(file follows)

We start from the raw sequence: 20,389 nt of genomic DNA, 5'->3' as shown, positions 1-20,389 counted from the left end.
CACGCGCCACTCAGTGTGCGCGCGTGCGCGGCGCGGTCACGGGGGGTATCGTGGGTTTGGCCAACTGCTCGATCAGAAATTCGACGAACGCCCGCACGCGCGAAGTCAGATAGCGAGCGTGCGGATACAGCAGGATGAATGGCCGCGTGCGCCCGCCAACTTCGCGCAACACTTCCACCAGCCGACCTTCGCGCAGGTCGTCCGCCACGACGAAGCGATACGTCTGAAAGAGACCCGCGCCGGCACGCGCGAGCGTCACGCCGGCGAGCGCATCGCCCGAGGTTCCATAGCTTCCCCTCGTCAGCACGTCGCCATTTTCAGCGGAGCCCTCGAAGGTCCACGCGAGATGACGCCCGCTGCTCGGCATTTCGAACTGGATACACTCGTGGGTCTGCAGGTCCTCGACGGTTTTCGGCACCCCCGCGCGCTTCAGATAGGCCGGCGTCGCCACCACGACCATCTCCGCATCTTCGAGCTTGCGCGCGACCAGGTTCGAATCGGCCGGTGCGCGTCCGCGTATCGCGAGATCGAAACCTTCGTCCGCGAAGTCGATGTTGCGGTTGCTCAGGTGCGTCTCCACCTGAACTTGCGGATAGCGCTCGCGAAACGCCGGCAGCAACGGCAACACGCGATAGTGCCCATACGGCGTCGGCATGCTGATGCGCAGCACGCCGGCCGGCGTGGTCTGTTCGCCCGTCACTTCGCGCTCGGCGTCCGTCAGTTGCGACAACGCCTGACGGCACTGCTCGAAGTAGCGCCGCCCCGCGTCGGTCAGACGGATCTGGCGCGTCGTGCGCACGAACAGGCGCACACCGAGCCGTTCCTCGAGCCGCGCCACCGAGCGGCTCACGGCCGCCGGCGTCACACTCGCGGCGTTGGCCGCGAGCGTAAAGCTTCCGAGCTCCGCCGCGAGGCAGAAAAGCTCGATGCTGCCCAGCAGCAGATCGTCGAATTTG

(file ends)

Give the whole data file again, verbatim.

We start from the raw sequence: 20,389 nt of genomic DNA, 5'->3' as shown, positions 1-20,389 counted from the left end.
CACGCGCCACTCAGTGTGCGCGCGTGCGCGGCGCGGTCACGGGGGGTATCGTGGGTTTGGCCAACTGCTCGATCAGAAATTCGACGAACGCCCGCACGCGCGAAGTCAGATAGCGAGCGTGCGGATACAGCAGGATGAATGGCCGCGTGCGCCCGCCAACTTCGCGCAACACTTCCACCAGCCGACCTTCGCGCAGGTCGTCCGCCACGACGAAGCGATACGTCTGAAAGAGACCCGCGCCGGCACGCGCGAGCGTCACGCCGGCGAGCGCATCGCCCGAGGTTCCATAGCTTCCCCTCGTCAGCACGTCGCCATTTTCAGCGGAGCCCTCGAAGGTCCACGCGAGATGACGCCCGCTGCTCGGCATTTCGAACTGGATACACTCGTGGGTCTGCAGGTCCTCGACGGTTTTCGGCACCCCCGCGCGCTTCAGATAGGCCGGCGTCGCCACCACGACCATCTCCGCATCTTCGAGCTTGCGCGCGACCAGGTTCGAATCGGCCGGTGCGCGTCCGCGTATCGCGAGATCGAAACCTTCGTCCGCGAAGTCGATGTTGCGGTTGCTCAGGTGCGTCTCCACCTGAACTTGCGGATAGCGCTCGCGAAACGCCGGCAGCAACGGCAACACGCGATAGTGCCCATACGGCGTCGGCATGCTGATGCGCAGCACGCCGGCCGGCGTGGTCTGTTCGCCCGTCACTTCGCGCTCGGCGTCCGTCAGTTGCGACAACGCCTGACGGCACTGCTCGAAGTAGCGCCGCCCCGCGTCGGTCAGACGGATCTGGCGCGTCGTGCGCACGAACAGGCGCACACCGAGCCGTTCCTCGAGCCGCGCCACCGAGCGGCTCACGGCCGCCGGCGTCACACTCGCGGCGTTGGCCGCGAGCGTAAAGCTTCCGAGCTCCGCCGCGAGGCAGAAAAGCTCGATGCTGCCCAGCAGCAGATCGTCGAATTTG